These threads are for the civil discussion of CRT displays (TVs and monitors) as used for retro video games and systems allowed by the board rules in the current sticky (>>1392415). Subtopics *directly* related to this main topic are welcome.
Cheers! /crt/ go go go!
With the amount of arguing and confusion that's been going on in the last few threads I really thing that huge pastebin someone made a while back should be part of the sticky.
Does anyone still have that saved?
If anyone does, I can try to give it a quick run through when I get home later. I haven't had the chance to participate in the threads as much as I used to so I'm not sure I've seen the most recent revision of it.
He's tiny and he's old, but he's my CRT. I can't even find evidence of his existence online, either.
It also has a faulty... Starter? Where it can take a few presses to get it fully going. I'm worried that it's going to bite the dust soon...
I want a new CRT, but I'm attached to this one plus I've never seen a monitor-sized small CRT that has shit like RGB which would make replacing this thing worth it.
Faulty starter? Do you mean the power button is loose and hard to press because the padding behind it is shit-tier like a lot of small TV's I know?
If it's something else and it still functions fine when it does power on, I'd say you might just need to replace a small component in the IC.
Might be a power regulation issue. Unfortunately I'm not a hardware specialist and can only guess at the problem. But if you really are attached you could analyze the circuitry for any faulty components or just take it in for repairs.
Yeah I have no idea what causes the inconsistency. Maybe after failing to turn it on once, it builds up enough potential energy in the circuitry to more easily power it in full swing the next or next few times.
Dunno, just talking out of my ass.
What's the state of electronic components these days as opposed to '80's and '90's?
Do they tend to last longer with better build quality these days, or is it the opposite because of China?
Well at least in terms of caps most shit is better quality now after the whole motherboard debacle around 2001 or whatever. I think that the caps are usually what goes out on old electronics, and those are of better quality from what I know.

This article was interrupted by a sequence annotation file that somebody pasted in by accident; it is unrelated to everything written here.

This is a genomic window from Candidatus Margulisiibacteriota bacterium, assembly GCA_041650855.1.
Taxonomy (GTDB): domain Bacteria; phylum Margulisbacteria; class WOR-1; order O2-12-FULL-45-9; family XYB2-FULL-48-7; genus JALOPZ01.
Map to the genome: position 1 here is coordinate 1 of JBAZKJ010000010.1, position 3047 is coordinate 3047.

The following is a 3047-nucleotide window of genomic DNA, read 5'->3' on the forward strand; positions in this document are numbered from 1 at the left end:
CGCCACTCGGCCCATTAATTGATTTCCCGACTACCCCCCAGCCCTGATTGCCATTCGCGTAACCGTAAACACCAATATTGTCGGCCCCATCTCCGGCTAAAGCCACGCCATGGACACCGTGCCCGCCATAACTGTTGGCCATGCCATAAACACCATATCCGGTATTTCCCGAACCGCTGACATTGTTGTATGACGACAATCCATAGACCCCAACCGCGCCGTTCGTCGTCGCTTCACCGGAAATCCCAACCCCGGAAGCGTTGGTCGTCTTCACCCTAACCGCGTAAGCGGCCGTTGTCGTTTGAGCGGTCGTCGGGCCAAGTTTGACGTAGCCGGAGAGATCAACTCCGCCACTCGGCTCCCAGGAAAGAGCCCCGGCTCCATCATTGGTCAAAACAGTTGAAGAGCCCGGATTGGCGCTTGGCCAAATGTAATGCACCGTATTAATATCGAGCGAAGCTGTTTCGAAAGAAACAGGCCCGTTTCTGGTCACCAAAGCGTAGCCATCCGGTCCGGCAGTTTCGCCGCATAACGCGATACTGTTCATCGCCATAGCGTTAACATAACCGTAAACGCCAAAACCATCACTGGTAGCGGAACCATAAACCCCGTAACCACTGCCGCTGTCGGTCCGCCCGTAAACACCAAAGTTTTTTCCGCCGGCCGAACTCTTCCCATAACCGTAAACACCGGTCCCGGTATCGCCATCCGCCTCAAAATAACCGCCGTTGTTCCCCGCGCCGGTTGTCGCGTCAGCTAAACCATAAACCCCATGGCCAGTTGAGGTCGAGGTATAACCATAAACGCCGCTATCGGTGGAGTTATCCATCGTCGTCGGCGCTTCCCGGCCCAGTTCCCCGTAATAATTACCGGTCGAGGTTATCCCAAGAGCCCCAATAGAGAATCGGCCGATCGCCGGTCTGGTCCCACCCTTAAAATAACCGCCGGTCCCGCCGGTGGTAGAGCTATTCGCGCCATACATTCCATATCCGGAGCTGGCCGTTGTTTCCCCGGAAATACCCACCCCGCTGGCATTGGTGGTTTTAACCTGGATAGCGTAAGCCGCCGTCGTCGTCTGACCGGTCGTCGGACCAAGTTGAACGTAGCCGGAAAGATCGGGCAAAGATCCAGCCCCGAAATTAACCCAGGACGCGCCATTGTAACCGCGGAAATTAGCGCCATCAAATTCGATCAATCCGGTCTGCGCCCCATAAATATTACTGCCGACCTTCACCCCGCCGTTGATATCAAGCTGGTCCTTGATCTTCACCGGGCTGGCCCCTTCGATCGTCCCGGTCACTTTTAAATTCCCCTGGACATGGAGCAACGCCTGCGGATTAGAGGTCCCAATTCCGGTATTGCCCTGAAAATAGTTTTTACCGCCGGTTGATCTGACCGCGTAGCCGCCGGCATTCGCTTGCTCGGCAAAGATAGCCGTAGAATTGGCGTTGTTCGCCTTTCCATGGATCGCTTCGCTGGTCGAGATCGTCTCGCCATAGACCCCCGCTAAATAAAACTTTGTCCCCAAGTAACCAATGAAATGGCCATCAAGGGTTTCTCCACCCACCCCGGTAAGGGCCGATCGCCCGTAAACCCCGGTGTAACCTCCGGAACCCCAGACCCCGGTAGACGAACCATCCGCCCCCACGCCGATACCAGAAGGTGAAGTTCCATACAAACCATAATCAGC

Cool. I assume ion buildup is the main problem with inefficient capacitors in a manner similar to degrading life in batteries. The TV sitting idly unused for a long time contributes to this as well I assume.
Depending on the type of capacitor there are several reasons for them to fail, from oxidization to simply drying up, though that generally takes several decades.
Bad capacitors are just badly made and will probably explode over time.
Pic related. It's Satan.
Natural capacitor aging has more to do with temperature than the amount of usage.
The images in the link don't work but it's still a good and interesting read.
Wait, nm. I see the molecules of the electrolytes in use have oxygen bonds. So then the primary catalyst in degradation is heat since it drives chemical change to occur between electrolyte molecules to where molecules break their chemical bonds and reform into waste products.
Also, aren't there any new solid electrolytic wonder materials that won't boil and explode with excessive charge or temperature or generally be a hazard or problem in any way?
Watch out. The inside of a CRT screen is filled with a differently pressured gas which can implode upon a breach of the seal. It functions very similar to a vacuum tube.
>Pic related. It's Satan.
How so? Electrolytic capacitors can hold much more power than any other type of capacitors while being much smaller which is required in integrated circuits.
The only time when then explode is when you apply much higher current than nominal, otherwise if they fail they just create a little amount of smoke and they are gone.
Of course they have a lot of disadvantages, but if you compare them to any other type of capacitors they still win in most cases.
TL:DR - They're good
>hold much more power than other type of capacitors
There's the powder keg right there. Sure, if you overload them in a minimal amount they'll probably only pop and release their pressure. But when you do have a massive power regulation failure get ready for Fourth of July to happen early.
But seriously, are there any new applied wonder materials that can do a better job these days?
Clearly you aren't familiar with Fuhjyyu.
If you ever see a Fuhjyyu capacitor in anything there's a 100% chance that it's the first thing to die in that device.
They also tend to fail rather violently. The vents have a tendency not to open properly so they just get bigger and bigger until they blow their load all over the damn place.
TL;DR Electrolytic is not the worst capacitor type. Fuhjyyu is just the worst capacitor manufacturer.
On a somewhat related note, why are they not called condensers in english anymore? This annoys me to no end since in my native language they're called condensers.
Sounds legit to me, as long as it can output 240p. Actually, do you know if the Wii mode can take advantage of the Wii U's superior hardware? Because then you'd actually be able to emulate the GBA worth a shit.
>do you know if the Wii mode can take advantage of the Wii U's superior hardware?
No it does not; It has the same limitations and power as a normal Wii.
I haven't looked into it, but I was under the assumption that the Wii U wasn't capable of 240p.
>can Wii mode take advantage of the Wii U?